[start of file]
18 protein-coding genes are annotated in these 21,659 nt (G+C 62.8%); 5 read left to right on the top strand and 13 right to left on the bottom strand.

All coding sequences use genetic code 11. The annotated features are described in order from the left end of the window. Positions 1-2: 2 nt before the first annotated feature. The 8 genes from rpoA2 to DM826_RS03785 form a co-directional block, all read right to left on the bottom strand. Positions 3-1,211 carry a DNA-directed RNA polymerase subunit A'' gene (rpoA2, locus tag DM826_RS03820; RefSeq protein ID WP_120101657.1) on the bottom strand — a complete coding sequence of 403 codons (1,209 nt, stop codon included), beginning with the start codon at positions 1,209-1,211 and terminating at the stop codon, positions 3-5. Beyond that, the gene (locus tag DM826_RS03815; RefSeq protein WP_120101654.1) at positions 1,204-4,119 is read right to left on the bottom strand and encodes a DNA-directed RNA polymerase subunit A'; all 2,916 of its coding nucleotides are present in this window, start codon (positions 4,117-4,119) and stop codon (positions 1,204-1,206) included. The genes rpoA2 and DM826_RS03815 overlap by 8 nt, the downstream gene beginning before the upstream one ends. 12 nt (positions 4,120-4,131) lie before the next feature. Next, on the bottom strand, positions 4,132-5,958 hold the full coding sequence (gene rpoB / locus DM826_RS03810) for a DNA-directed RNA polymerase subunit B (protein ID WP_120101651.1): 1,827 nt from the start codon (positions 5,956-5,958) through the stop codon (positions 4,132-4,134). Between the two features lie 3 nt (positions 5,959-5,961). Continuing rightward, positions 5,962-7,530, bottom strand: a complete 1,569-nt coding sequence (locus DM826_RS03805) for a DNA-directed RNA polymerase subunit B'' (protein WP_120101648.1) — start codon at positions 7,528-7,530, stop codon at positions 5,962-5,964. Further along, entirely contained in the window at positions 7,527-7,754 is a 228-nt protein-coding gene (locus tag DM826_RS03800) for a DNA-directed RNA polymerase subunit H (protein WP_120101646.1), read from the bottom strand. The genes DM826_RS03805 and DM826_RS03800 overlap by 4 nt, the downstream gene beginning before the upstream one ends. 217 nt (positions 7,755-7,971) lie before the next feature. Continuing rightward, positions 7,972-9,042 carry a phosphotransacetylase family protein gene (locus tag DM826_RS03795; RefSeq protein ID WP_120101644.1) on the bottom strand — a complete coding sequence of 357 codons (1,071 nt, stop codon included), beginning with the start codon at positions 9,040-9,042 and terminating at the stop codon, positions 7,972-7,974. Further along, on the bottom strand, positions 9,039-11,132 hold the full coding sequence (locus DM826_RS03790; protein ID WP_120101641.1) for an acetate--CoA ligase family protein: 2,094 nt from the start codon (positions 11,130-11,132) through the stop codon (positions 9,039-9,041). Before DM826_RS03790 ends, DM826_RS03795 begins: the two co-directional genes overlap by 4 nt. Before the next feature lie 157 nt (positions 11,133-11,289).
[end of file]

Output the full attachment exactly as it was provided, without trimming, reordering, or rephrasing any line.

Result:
18 protein-coding genes are annotated in these 21,659 nt (G+C 62.8%); 5 read left to right on the top strand and 13 right to left on the bottom strand.

All coding sequences use genetic code 11. The annotated features are described in order from the left end of the window. Positions 1-2: 2 nt before the first annotated feature. The 8 genes from rpoA2 to DM826_RS03785 form a co-directional block, all read right to left on the bottom strand. Positions 3-1,211 carry a DNA-directed RNA polymerase subunit A'' gene (rpoA2, locus tag DM826_RS03820; RefSeq protein ID WP_120101657.1) on the bottom strand — a complete coding sequence of 403 codons (1,209 nt, stop codon included), beginning with the start codon at positions 1,209-1,211 and terminating at the stop codon, positions 3-5. Beyond that, the gene (locus tag DM826_RS03815; RefSeq protein WP_120101654.1) at positions 1,204-4,119 is read right to left on the bottom strand and encodes a DNA-directed RNA polymerase subunit A'; all 2,916 of its coding nucleotides are present in this window, start codon (positions 4,117-4,119) and stop codon (positions 1,204-1,206) included. The genes rpoA2 and DM826_RS03815 overlap by 8 nt, the downstream gene beginning before the upstream one ends. 12 nt (positions 4,120-4,131) lie before the next feature. Next, on the bottom strand, positions 4,132-5,958 hold the full coding sequence (gene rpoB / locus DM826_RS03810) for a DNA-directed RNA polymerase subunit B (protein ID WP_120101651.1): 1,827 nt from the start codon (positions 5,956-5,958) through the stop codon (positions 4,132-4,134). Between the two features lie 3 nt (positions 5,959-5,961). Continuing rightward, positions 5,962-7,530, bottom strand: a complete 1,569-nt coding sequence (locus DM826_RS03805) for a DNA-directed RNA polymerase subunit B'' (protein WP_120101648.1) — start codon at positions 7,528-7,530, stop codon at positions 5,962-5,964. Further along, entirely contained in the window at positions 7,527-7,754 is a 228-nt protein-coding gene (locus tag DM826_RS03800) for a DNA-directed RNA polymerase subunit H (protein WP_120101646.1), read from the bottom strand. The genes DM826_RS03805 and DM826_RS03800 overlap by 4 nt, the downstream gene beginning before the upstream one ends. 217 nt (positions 7,755-7,971) lie before the next feature. Continuing rightward, positions 7,972-9,042 carry a phosphotransacetylase family protein gene (locus tag DM826_RS03795; RefSeq protein ID WP_120101644.1) on the bottom strand — a complete coding sequence of 357 codons (1,071 nt, stop codon included), beginning with the start codon at positions 9,040-9,042 and terminating at the stop codon, positions 7,972-7,974. Further along, on the bottom strand, positions 9,039-11,132 hold the full coding sequence (locus DM826_RS03790; protein ID WP_120101641.1) for an acetate--CoA ligase family protein: 2,094 nt from the start codon (positions 11,130-11,132) through the stop codon (positions 9,039-9,041). Before DM826_RS03790 ends, DM826_RS03795 begins: the two co-directional genes overlap by 4 nt. Before the next feature lie 157 nt (positions 11,133-11,289).